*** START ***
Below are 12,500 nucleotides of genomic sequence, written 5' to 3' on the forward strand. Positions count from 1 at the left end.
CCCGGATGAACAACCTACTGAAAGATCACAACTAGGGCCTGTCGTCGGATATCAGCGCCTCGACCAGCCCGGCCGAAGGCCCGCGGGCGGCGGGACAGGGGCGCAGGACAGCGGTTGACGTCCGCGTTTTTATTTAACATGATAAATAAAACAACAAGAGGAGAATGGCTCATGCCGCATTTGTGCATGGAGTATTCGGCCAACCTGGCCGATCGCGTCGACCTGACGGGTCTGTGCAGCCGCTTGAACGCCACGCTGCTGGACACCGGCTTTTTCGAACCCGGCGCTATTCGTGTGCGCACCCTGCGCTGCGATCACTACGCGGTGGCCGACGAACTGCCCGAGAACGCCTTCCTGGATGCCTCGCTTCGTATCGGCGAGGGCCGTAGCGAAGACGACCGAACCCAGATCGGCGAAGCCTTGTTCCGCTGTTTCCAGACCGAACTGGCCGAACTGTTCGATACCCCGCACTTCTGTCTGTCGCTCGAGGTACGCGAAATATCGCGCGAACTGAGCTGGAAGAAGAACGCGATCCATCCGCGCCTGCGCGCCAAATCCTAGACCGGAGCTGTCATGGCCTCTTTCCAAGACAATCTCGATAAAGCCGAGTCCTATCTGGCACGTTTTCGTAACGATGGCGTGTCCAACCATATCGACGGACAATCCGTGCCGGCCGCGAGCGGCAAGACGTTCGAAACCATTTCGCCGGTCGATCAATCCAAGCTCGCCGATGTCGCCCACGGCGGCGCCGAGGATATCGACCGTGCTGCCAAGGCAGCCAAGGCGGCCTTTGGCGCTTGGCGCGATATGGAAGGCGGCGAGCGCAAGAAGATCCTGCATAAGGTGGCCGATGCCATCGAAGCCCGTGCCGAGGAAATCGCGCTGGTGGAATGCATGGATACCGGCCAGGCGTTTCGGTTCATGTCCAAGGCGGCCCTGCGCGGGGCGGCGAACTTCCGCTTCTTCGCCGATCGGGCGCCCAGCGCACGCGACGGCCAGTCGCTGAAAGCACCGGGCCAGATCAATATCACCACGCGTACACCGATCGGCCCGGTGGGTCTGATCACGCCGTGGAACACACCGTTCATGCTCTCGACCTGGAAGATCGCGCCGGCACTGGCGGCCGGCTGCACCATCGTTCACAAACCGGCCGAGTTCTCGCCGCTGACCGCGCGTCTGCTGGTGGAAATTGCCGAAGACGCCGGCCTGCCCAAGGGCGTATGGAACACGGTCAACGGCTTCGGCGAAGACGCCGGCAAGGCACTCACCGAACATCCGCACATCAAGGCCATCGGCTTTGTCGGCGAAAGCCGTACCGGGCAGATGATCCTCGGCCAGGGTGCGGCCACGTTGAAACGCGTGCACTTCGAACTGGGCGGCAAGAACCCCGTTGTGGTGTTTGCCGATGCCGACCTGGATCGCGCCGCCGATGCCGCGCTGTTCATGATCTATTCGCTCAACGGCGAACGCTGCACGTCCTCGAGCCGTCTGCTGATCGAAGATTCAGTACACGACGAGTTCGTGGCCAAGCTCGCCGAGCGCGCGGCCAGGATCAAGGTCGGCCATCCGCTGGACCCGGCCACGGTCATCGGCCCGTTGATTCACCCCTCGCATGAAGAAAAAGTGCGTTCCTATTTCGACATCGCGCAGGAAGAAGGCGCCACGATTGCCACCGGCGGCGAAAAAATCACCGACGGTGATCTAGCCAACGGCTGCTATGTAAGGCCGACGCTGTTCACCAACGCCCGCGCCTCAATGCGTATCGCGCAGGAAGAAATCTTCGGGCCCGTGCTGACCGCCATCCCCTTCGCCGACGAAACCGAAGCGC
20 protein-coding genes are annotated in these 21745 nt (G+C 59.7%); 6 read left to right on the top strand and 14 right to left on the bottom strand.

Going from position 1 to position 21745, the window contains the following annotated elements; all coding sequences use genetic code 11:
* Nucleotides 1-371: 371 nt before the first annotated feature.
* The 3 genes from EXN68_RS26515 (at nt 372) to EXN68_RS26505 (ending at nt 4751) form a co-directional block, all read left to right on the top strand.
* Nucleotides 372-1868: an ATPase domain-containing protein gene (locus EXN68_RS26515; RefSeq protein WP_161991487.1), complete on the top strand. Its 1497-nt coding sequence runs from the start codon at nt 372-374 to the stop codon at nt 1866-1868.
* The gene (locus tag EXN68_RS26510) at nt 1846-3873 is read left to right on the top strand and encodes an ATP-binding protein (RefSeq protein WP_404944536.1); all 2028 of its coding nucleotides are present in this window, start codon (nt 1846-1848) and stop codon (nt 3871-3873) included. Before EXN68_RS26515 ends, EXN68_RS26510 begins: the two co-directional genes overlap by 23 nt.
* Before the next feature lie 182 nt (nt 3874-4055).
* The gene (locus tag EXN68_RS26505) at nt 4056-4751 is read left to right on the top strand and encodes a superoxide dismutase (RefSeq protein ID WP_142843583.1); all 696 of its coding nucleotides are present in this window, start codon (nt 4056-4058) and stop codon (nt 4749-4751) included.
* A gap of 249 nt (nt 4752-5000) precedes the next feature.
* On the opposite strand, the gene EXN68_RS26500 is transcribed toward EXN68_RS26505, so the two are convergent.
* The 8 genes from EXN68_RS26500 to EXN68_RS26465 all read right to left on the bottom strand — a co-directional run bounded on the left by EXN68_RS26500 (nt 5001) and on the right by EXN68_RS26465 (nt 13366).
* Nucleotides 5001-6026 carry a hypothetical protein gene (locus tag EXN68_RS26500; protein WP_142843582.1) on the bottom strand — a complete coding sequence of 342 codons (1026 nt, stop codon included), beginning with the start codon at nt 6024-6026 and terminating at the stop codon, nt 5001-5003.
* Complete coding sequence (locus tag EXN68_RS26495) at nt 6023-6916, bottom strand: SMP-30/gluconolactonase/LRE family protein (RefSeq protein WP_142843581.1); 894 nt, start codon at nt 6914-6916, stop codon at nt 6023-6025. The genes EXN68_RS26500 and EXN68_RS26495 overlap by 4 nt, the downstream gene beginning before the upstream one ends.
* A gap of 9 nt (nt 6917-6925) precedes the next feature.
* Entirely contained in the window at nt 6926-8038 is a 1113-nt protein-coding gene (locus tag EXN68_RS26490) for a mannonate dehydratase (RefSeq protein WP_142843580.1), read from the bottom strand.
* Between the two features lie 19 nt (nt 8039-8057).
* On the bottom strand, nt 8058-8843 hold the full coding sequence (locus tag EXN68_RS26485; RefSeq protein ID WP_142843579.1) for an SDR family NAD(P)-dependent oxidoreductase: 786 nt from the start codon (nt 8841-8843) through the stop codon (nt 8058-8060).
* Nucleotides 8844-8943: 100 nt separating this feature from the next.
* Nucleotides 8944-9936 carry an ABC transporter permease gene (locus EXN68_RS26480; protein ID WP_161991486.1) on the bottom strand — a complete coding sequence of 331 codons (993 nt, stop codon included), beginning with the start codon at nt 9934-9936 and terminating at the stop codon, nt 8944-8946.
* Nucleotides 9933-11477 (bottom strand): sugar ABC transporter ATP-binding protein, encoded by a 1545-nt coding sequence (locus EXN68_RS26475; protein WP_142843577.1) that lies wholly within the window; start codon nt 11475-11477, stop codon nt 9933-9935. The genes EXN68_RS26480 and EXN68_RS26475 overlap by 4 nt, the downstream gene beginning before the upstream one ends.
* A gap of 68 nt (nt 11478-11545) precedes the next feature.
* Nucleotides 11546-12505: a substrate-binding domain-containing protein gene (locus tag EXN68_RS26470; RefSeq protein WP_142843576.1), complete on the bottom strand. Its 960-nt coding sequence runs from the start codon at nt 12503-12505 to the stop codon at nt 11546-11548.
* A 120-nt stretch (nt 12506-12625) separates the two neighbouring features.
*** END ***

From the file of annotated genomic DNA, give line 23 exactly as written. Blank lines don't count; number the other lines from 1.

* A gap of 68 nt (nt 11478-11545) precedes the next feature.